The United Nations (UN) has warned that peace in Libya is a “race against time” while simultaneously on a positive note asserting that a way forward to ending the conflict “is a realistic prospect”. Seven and a half months into the conflict in Libya, and given the recent dangerous escalation in hostilities in and around Tripoli, we find ourselves ever more in a race against time to reach a peaceful solution that would spare many lives”, Ghassan Salamé, Special Representative and head of the UN Mission in Libya (UNSMIL), told UN Security Council Members during a briefing in New York on Tuesday.
Salame expressed anger and sadness at another mass civilian casualty which killed 10 and injured 35 in an indiscriminate airstrike that targeted a biscuit factory on Monday not far from the centre of the capital Tripoli. The past few days have been characterised by incidents like this one, with many families abandoning areas impacted by the shelling, Salamé said, adding that any further escalation of fighting in Tripoli’s densely-populated areas “would lead to disastrous humanitarian consequences”.
The latest round of fighting in Tripoli began in early April when renegade General Khalifa Haftar’s self-described Libyan National Army (LNA) invaded from the east of the country, where they support an opposing government, in an endeavour to overthrow the internationally-recognised Government of National Accord (GNA).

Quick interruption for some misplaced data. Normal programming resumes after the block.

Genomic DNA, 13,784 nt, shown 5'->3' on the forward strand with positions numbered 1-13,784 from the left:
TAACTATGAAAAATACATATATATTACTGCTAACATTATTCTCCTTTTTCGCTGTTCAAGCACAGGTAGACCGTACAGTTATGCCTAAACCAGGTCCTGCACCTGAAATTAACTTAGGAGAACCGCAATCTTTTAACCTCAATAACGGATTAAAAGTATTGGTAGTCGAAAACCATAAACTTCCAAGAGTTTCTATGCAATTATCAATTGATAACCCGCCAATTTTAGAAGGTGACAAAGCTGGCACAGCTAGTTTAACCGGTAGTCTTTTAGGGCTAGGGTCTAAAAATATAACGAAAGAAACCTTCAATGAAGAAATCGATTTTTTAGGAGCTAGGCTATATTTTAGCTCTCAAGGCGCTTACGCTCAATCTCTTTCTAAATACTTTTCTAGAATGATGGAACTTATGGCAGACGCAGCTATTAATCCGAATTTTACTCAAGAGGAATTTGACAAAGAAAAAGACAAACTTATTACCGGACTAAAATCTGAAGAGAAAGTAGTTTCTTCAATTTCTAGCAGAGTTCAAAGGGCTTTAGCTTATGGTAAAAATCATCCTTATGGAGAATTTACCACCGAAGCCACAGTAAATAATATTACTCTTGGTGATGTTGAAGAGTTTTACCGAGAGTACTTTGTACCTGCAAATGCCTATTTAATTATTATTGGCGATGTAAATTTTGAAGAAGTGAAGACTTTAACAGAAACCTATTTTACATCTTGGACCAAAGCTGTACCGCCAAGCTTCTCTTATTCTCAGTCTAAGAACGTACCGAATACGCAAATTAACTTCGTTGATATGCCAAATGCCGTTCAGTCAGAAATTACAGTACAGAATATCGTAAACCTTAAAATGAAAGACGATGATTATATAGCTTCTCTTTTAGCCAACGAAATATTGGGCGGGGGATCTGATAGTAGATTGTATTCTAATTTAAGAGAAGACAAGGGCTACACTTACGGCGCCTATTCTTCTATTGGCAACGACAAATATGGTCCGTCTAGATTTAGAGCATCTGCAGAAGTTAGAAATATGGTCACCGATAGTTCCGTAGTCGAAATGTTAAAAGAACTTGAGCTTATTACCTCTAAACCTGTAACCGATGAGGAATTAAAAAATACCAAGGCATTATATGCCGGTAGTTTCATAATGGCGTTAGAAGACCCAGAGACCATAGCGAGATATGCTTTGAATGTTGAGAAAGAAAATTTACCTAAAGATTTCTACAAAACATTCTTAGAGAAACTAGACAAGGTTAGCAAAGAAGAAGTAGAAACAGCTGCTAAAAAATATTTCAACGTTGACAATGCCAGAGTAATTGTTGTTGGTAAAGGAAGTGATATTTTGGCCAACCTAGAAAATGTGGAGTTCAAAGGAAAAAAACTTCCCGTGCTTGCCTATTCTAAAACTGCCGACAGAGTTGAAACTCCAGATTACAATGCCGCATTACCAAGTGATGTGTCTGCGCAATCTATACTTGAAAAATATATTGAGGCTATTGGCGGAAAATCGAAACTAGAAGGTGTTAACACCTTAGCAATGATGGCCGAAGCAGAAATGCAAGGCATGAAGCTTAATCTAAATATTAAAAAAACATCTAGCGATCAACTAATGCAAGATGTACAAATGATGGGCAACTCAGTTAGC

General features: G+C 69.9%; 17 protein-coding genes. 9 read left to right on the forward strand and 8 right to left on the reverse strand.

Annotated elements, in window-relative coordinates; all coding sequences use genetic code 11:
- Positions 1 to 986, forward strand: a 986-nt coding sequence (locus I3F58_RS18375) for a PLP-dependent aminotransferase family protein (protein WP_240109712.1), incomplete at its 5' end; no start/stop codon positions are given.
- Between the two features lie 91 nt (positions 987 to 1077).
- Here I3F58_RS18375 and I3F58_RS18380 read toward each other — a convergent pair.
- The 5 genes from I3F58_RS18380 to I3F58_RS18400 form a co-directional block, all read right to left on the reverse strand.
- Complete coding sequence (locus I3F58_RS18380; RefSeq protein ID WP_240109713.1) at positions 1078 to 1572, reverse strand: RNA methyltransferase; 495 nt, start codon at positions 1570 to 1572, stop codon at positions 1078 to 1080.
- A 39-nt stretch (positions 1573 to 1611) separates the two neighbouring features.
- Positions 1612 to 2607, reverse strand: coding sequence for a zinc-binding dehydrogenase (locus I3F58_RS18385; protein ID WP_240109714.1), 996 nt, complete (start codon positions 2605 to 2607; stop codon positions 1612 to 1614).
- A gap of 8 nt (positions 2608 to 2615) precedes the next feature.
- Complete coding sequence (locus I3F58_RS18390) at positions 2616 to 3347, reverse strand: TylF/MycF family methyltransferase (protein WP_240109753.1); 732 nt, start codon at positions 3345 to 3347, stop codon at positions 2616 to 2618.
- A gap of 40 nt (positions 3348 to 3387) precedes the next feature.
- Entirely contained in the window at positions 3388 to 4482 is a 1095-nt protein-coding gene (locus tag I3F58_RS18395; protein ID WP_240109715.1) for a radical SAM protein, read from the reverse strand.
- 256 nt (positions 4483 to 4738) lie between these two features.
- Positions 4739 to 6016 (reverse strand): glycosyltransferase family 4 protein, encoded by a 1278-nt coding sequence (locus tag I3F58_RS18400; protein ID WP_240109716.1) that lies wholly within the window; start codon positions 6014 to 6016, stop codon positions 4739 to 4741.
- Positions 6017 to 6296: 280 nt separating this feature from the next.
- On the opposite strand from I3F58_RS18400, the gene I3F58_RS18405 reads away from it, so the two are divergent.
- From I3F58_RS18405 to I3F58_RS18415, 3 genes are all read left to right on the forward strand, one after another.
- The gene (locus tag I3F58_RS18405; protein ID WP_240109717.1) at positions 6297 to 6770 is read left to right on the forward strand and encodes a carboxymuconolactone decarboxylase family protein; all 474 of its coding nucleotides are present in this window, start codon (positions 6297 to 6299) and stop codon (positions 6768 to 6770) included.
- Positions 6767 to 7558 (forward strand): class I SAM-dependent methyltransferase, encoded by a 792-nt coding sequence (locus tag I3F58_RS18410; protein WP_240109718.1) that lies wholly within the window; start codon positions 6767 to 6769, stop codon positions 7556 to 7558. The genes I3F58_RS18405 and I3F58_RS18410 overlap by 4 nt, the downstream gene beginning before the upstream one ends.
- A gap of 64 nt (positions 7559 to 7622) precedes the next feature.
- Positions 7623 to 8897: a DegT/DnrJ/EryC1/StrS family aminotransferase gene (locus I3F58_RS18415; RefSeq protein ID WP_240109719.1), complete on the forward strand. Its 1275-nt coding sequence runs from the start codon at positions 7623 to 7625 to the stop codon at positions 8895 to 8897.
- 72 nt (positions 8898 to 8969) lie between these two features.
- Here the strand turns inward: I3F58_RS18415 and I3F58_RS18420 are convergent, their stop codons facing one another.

Regional and international military and economic support for opposing sides of the conflict are exacerbating the situation with the fighting having reached a stalemate as infrastructure is destroyed and civilians pay a high price.
In other news – HHP tombstone drama: Lerato Sengadi rejects calls for crowdfunding
HHP’s widow Lerato Sengadi has rejected calls for crowdfunding to erect a tombstone at her husband’s grave, hitting back at suggestions she has neglected the site.
Lerato faced a barrage of questions this week after two of the rapper’s friends visited his simple grave to take him a “blunt”. The grave, covered with a basic concrete slab and bricks, caught the attention of many, who flooded Lerato’s mentions with questions about the absence of a tombstone. Read more